Pubs, cafes and restaurants’ relief at new three-tier lockdown

Making Suffolk a “medium risk” area in the government’s new three-tier Covid-19 lockdown would give pubs, cafes, restaurants and other hospitality firms vital “breathing space”, business leaders have said,

Prime minister Boris Johnson launched a three-tier system of local alert levels for England, with Suffolk likely to be placed in the least serious “medium” risk category.

The medium alert level consists consist of the current national measures, including the rule of six and the 10pm curfew.

Paul Simon, head of communications and campaigns at the Suffolk Chamber of Commerce, said the government’s decision would “provide some breathing space for our business community, especially those companies in ‘at risk’ sectors such as hospitality”.

However, he said: “With Covid-19 infection rates in the east rising steeply, it is absolutely imperative that the government sorts out the test and trace system once and for all.

MORE: Fix container problems at Felixstowe Port, government urged“With over six months to get it right, it is extremely worrying that Suffolk firms could once again be forced to close and pay the price for the government’s failures in this regard. No amount of fiscal support – very welcome though the many schemes have been – is a substitute for a functioning UK economy.”

Nick Attfield, director of properties at Suffolk brewer and pub chain Adnams, said he welcomed the lack of changes for Suffolk.

“I’m relieved that there’s nothing else that is affecting us, so we can continue doing what we’ve always been doing in a safe and secure manner.

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“If we do go into closure, we welcome the fact that there is government support from the job support scheme.

“It provides a safety net and we’re grateful for anything that helps us to protect jobs and allows us to reopen as quickly as possible.”

Nick Mackenzie, chief executive of Suffolk-based pub giant Greene King, said of the new national system: “Once again pubs have been unfairly hit and, after today’s announcement, our team members and tenants face yet more uncertainty.

“We need urgent clarity on the definition of pubs and bars versus restaurants, as well as further financial support, as this isn’t just about the areas where sites are having to close – pubs across the country are becoming increasingly unviable with the restrictions being placed on them.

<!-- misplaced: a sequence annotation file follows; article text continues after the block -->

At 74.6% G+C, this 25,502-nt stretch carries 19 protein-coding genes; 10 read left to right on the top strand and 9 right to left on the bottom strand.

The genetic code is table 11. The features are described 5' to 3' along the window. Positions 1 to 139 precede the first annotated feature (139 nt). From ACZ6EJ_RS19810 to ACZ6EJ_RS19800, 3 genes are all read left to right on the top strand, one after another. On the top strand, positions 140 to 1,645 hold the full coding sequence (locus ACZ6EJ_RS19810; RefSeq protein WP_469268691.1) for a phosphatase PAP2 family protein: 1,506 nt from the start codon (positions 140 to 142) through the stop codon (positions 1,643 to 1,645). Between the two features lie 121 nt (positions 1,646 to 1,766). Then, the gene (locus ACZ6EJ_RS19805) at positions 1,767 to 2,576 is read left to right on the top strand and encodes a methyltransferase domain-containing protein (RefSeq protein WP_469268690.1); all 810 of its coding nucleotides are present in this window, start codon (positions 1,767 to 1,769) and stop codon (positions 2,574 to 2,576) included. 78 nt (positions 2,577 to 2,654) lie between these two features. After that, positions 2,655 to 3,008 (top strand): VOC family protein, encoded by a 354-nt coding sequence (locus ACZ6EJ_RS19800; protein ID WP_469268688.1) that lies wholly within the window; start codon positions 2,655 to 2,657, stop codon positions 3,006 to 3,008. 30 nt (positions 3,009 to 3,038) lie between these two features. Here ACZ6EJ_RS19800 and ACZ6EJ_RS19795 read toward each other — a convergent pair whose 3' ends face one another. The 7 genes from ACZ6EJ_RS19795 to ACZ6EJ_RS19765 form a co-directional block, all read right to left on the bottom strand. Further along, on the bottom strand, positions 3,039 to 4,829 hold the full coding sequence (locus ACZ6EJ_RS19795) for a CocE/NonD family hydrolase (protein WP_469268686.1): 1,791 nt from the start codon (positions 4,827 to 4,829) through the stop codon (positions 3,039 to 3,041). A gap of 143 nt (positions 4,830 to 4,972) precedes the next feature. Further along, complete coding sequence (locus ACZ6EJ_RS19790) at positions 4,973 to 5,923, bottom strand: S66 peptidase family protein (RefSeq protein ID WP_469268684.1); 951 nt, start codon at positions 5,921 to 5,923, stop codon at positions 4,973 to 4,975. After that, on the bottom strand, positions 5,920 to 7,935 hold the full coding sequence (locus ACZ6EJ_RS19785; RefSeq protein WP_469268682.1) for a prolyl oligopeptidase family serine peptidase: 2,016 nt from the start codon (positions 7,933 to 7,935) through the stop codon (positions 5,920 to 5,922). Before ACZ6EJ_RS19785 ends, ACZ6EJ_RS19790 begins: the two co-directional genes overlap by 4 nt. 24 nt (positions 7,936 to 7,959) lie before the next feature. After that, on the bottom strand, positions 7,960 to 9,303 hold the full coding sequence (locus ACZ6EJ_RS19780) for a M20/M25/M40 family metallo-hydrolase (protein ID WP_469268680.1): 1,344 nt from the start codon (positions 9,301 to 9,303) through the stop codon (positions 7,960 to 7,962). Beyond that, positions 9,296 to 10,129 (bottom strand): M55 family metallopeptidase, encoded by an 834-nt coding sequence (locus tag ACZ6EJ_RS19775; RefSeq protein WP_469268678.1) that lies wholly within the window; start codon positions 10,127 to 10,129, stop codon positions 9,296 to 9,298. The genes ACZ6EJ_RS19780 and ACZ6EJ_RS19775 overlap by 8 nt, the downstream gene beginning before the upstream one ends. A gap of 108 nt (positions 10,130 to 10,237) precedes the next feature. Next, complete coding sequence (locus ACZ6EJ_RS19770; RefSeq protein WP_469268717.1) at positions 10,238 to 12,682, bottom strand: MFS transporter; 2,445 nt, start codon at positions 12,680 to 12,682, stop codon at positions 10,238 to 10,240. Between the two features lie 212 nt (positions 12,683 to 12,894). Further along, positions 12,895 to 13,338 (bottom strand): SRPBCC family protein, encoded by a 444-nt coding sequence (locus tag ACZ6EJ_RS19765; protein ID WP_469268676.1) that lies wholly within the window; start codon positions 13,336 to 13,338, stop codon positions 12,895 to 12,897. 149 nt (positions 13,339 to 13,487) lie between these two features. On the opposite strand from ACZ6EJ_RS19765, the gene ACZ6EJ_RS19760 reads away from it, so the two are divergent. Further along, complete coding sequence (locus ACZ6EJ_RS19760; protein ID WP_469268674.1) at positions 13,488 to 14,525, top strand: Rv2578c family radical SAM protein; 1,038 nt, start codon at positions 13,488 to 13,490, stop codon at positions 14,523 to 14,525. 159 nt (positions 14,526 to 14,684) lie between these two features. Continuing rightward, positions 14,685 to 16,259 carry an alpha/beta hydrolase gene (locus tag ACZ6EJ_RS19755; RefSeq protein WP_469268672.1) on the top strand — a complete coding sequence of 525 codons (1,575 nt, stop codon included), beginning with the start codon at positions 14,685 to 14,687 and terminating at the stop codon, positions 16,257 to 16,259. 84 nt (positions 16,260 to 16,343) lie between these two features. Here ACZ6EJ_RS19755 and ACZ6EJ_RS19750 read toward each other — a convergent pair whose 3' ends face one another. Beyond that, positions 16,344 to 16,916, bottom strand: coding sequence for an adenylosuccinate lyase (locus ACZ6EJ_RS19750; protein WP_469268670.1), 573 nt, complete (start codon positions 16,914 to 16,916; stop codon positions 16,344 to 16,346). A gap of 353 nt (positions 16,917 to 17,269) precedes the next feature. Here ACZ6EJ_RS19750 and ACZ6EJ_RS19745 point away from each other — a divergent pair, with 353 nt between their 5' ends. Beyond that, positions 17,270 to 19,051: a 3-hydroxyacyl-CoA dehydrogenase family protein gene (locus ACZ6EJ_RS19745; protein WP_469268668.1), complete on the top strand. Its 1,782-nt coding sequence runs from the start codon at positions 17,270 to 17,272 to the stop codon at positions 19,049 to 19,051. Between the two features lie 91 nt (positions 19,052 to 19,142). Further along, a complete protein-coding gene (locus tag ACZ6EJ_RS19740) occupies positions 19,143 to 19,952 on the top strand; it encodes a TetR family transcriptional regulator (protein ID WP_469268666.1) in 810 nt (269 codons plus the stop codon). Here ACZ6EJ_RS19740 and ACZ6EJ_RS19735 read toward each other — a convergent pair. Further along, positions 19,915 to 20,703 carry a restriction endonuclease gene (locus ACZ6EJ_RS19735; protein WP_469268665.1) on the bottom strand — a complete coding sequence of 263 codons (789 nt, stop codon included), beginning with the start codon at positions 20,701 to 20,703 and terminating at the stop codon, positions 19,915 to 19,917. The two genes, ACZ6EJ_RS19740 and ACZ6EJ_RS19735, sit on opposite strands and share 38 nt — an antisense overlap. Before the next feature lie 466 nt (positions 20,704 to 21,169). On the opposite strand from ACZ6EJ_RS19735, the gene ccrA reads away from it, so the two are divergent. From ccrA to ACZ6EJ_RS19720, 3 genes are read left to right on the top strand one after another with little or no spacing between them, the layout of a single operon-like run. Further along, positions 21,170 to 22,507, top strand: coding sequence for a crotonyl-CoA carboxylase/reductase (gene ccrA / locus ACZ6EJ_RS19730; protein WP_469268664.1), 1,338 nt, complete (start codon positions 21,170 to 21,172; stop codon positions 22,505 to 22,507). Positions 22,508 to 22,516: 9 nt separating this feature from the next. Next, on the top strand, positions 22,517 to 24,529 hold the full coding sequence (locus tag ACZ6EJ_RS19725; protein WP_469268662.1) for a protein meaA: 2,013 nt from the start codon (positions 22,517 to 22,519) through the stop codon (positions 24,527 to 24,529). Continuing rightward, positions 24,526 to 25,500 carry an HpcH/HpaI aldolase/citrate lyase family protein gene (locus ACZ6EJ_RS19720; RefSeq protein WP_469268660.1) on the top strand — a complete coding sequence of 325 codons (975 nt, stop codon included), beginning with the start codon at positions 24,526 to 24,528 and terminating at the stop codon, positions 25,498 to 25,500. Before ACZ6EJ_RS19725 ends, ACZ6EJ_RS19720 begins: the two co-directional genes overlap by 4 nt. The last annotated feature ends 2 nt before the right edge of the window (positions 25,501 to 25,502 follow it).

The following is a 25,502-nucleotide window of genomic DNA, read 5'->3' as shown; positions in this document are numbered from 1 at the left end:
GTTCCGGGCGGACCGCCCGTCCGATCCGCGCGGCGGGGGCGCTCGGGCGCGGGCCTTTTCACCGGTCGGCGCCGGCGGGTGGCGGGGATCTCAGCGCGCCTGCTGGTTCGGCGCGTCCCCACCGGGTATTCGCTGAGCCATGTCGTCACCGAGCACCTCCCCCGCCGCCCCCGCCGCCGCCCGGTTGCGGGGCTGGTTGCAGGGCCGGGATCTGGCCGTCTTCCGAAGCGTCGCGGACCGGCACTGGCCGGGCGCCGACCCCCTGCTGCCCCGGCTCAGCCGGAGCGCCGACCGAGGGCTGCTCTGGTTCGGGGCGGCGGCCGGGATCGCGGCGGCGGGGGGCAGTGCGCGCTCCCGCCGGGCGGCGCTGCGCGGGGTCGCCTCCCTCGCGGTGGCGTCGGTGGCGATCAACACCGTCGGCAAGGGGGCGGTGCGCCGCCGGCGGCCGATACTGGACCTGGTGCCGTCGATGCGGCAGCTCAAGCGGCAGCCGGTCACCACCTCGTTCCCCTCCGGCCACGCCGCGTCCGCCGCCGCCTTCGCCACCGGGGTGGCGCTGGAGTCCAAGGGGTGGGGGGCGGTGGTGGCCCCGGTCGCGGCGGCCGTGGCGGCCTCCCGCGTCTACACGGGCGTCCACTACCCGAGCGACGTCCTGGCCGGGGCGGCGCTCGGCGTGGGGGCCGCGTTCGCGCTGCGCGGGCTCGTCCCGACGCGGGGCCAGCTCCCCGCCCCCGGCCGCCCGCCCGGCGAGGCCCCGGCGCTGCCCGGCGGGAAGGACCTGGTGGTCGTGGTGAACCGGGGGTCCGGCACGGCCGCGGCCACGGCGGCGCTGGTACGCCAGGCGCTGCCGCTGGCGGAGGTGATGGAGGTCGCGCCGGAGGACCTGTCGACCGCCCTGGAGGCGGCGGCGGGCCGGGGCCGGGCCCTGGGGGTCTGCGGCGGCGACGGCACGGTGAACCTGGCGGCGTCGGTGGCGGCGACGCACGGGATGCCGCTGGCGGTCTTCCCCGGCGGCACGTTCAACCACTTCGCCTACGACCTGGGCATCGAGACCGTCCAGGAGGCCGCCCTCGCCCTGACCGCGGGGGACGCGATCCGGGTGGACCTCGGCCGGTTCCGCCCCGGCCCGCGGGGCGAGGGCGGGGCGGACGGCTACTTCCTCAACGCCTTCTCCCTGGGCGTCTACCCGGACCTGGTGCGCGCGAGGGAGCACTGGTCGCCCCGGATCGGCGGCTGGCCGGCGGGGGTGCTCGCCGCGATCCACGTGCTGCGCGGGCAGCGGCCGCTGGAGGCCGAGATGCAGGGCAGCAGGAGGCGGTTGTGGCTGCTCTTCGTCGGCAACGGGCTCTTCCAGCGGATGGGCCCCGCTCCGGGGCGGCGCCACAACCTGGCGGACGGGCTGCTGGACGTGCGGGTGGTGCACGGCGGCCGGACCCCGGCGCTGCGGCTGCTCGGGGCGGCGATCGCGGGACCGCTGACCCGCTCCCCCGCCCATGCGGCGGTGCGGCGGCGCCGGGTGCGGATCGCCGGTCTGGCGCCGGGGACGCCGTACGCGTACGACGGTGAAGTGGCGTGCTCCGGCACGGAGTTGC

“Right now, we’re looking to the government to provide light at the end of the tunnel by taking a longer-term approach to help hospitality businesses plan for the future and weather this storm.

“Specifically, this means extending furlough to cover all hospitality venues hit by restrictions, not just those forced to close, extending the VAT cut and business rates holiday and cutting beer duty.”

MORE: New three-tier Covid lockdown system ‘welcomed’ in SuffolkFederation of Small Businesses (FSB) East of England chairwoman Seena Shah said funding was necessary for the system to work.

She said: “Small businesses recognise that safety must come first.

“However, there’s no escaping the fact that this new system will mean huge disruption for small firms, many of which have borne the brunt of restrictions over the last six months.

“Businesses that have spent thousands on safety measures for their premises, and made every effort to follow existing guidelines, could now be told to close.

“Any further restrictions placed on them should be evidence-led – transparency is a must.

“The tier system will only work if the funding for business support and guidance to accompany it is sufficient, crystal clear and timely.

“Government at all levels must ensure that the critical measures announced on Friday are easily accessible from day one.

“The additional £1billion to bolster the Towns Fund announced today is encouraging to see.

“These must be seen as a starting point for the evolution of business support measures, not an end point, especially as we head into the crucial festive season.

“Far too many are still excluded from the Government’s efforts to help business owners – not least company directors and the newly self-employed. A rescue package for these groups is urgently needed.

“We’ve always said that the delivery of the world-beating test-and-trace system that we were promised months ago is central to getting our small business community firing on all cylinders again.

“The government is right to extend greater funding and support to strengthen test-and-trace efforts at the local level, and business owners across the country will be looking forward to improvements on this front.

“Policymakers should now be looking at cross-cutting interventions to spur growth, start-ups and future job creation as our economy is changed for the long-term.

“Bringing down Employer National Insurance Contributions and lifting the business rates burden for more small firms would be good places to start.”